Emergency! Double Vision!
Double, double toil and trouble;
Fire burn and caldron bubble.
Cool it with a baboon's blood,
Then the charm is firm and good.
Macbeth: IV.i 10-19; 38
Specialists in ocular misalignment (“strabismologists”) often see patients with double vision (diplopia). Sometimes the symptom is minor and infrequent, sometimes frequent and even disabling. But how often is diplopia an emergency?
Researchers at the University of Miami reviewed the records of 350 patients who presented from 2014-2019 with a complaint of diplopia on an emergency basis (JAAPOS 2021;25:175-6). Most of these patients were adults, which is not surprising, partly because children tend either not to have double vision (because their brains suppress the second image) or they just don’t complain about it to their parents.
Almost 8% of the patients in this study had monocular diplopia, meaning that their double vision was caused by distortion or other abnormalities in just one eye, rather than misalignment of the two eyes. Of the patients with binocular (strabismic) diplopia, about half had horizontal misalignment, about a quarter had vertical misalignment, and the remainder had combined horizontal/vertical or torsional diplopia.
The majority of these patients had acute cranial nerve palsies, affecting most frequently the abducens nerve (CN VI 47%), followed by the oculomotor nerve (CN III, 30), trochlear nerve (CN IV 22%), or multiple cranial nerves (1%). Brain imaging was performed in 205 patients, and was unremarkable in just over 50% of cases. Abnormalities discovered on brain scans included strokes (25 patients), brain tumors and other masses (25), orbital lesions (20), multiple sclerosis lesions (14) and elevated intracranial pressure (10).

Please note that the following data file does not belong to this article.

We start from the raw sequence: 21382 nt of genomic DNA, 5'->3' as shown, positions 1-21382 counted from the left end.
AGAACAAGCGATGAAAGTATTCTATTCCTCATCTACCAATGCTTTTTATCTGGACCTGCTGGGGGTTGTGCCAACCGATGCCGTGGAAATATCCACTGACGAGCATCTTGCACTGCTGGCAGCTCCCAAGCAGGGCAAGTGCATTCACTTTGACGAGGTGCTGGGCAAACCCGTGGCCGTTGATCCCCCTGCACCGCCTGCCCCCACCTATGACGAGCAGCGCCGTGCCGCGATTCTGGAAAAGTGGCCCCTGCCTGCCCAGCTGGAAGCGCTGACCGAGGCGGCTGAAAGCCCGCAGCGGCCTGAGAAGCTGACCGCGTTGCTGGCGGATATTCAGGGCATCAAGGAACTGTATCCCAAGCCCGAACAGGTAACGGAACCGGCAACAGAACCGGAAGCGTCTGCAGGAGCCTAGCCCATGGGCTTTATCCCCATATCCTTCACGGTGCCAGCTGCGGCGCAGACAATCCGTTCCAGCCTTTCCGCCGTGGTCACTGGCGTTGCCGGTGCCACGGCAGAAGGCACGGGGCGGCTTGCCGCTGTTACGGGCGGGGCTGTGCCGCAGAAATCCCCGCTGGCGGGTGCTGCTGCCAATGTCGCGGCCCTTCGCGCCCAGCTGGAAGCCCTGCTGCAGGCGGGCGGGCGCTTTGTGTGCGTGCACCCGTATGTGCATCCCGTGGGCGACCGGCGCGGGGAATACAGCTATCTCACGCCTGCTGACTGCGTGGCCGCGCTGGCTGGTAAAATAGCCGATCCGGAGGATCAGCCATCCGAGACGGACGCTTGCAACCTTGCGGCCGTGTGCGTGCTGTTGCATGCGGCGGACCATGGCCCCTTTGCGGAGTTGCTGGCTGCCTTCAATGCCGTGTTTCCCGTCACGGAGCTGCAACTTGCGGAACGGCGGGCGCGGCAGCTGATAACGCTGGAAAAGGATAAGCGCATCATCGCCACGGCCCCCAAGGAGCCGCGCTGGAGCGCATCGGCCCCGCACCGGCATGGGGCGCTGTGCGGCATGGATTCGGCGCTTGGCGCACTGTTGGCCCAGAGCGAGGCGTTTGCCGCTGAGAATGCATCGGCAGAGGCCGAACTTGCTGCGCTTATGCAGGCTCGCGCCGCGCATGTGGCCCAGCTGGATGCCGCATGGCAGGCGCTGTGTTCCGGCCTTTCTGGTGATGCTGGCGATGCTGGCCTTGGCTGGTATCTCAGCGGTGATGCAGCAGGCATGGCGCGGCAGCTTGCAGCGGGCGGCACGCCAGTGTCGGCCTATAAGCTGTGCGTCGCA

The authors concluded that immediate neuroimaging should be strongly considered for patients presenting with diplopia and no obvious explanation.
I was surprised at how many oculomotor nerve (CN III) palsies were found in the study relative to abducens and trochlear nerve palsies. In my experience CN III palsies are much less common; trochlear palsies are particularly common after head injuries / motor vehicle accidents. Perhaps this discrepancy is due to the older population studied in this publication cohort or because University of Miami is a tertiary care facility, more likely to attract patients with unusual or more difficult problems (like CN III palsy).
Fortunately, many cranial palsies improve over time; for those patients with persistent diplopia, there are both nonsurgical and surgical options for relieving symptoms. So one need not resort to the ingredients prescribed by Shakespeare’s witches:
Eye of newt and toe of frog,
Wool of bat and tongue of dog,
Adder's fork and blind-worm's sting,
Lizard's leg and howlet's wing,
For a charm of powerful trouble,
Like a hell-broth boil and bubble
Benjamin H. Ticho, MD